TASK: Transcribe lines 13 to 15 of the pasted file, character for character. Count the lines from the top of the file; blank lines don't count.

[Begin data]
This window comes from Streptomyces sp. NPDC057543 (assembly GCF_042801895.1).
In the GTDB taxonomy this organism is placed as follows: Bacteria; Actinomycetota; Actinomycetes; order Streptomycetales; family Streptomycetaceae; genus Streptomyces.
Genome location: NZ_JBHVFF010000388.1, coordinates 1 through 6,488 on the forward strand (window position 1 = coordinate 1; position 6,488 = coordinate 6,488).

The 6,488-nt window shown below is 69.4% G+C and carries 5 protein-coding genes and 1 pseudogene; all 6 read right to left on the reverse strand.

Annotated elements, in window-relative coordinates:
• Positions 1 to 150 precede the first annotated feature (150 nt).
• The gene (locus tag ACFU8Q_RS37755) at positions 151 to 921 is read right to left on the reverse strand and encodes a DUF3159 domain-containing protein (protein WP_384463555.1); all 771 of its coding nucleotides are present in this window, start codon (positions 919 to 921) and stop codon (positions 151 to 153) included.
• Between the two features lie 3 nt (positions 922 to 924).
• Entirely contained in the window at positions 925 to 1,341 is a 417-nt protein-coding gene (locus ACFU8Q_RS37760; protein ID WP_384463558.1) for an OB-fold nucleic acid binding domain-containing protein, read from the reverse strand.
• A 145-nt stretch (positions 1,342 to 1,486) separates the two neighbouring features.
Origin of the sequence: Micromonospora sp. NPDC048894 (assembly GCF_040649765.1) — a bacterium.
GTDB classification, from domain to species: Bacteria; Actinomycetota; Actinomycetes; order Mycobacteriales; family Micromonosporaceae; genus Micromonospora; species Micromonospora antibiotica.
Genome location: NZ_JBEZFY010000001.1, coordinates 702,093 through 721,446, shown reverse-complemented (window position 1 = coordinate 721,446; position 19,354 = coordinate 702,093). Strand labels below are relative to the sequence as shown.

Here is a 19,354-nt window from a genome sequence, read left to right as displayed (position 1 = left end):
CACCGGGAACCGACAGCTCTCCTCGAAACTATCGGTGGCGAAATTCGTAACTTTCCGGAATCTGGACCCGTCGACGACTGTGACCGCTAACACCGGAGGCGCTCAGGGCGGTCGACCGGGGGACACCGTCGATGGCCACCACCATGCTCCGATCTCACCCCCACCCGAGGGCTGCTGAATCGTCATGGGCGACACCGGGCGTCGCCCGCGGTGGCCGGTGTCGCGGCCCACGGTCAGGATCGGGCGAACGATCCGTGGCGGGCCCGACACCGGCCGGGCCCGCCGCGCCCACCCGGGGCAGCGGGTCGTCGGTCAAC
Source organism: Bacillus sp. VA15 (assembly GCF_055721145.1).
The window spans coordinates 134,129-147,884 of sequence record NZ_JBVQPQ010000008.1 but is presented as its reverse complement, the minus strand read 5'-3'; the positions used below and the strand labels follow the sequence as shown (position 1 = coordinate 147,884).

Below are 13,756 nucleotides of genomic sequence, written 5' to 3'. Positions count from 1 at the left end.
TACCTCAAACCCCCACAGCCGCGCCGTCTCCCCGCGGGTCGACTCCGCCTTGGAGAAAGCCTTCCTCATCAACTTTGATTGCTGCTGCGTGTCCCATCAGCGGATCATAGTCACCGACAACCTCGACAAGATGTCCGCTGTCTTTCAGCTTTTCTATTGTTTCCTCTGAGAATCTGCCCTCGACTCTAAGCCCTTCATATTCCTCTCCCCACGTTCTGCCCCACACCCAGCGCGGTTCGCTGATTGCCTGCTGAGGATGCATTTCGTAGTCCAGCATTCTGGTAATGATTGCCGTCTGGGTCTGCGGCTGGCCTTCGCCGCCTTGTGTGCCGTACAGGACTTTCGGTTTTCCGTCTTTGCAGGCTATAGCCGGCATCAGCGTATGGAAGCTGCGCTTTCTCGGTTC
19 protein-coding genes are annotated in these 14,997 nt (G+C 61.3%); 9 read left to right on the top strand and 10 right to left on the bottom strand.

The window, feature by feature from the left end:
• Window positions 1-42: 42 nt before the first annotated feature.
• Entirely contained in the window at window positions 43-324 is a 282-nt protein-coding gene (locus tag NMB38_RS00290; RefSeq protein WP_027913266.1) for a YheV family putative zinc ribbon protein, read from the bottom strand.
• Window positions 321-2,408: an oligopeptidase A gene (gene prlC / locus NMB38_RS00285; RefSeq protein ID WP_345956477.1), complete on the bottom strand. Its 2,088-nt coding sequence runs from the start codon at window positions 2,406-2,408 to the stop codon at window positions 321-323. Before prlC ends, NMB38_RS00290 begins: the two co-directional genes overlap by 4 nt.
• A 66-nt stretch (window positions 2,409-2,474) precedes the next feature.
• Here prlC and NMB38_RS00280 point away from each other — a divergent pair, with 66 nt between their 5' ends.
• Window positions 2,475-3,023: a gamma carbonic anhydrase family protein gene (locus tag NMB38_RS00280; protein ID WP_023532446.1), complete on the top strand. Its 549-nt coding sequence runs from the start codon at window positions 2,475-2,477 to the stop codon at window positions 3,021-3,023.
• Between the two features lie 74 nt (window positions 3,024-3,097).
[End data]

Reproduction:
Genome location: NZ_JBEZFY010000001.1, coordinates 702,093 through 721,446, shown reverse-complemented (window position 1 = coordinate 721,446; position 19,354 = coordinate 702,093). Strand labels below are relative to the sequence as shown.

Here is a 19,354-nt window from a genome sequence, read left to right as displayed (position 1 = left end):
CACCGGGAACCGACAGCTCTCCTCGAAACTATCGGTGGCGAAATTCGTAACTTTCCGGAATCTGGACCCGTCGACGACTGTGACCGCTAACACCGGAGGCGCTCAGGGCGGTCGACCGGGGGACACCGTCGATGGCCACCACCATGCTCCGATCTCACCCCCACCCGAGGGCTGCTGAATCGTCATGGGCGACACCGGGCGTCGCCCGCGGTGGCCGGTGTCGCGGCCCACGGTCAGGATCGGGCGAACGATCCGTGGCGGGCCCGACACCGGCCGGGCCCGCCGCGCCCACCCGGGGCAGCGGGTCGTCGGTCAAC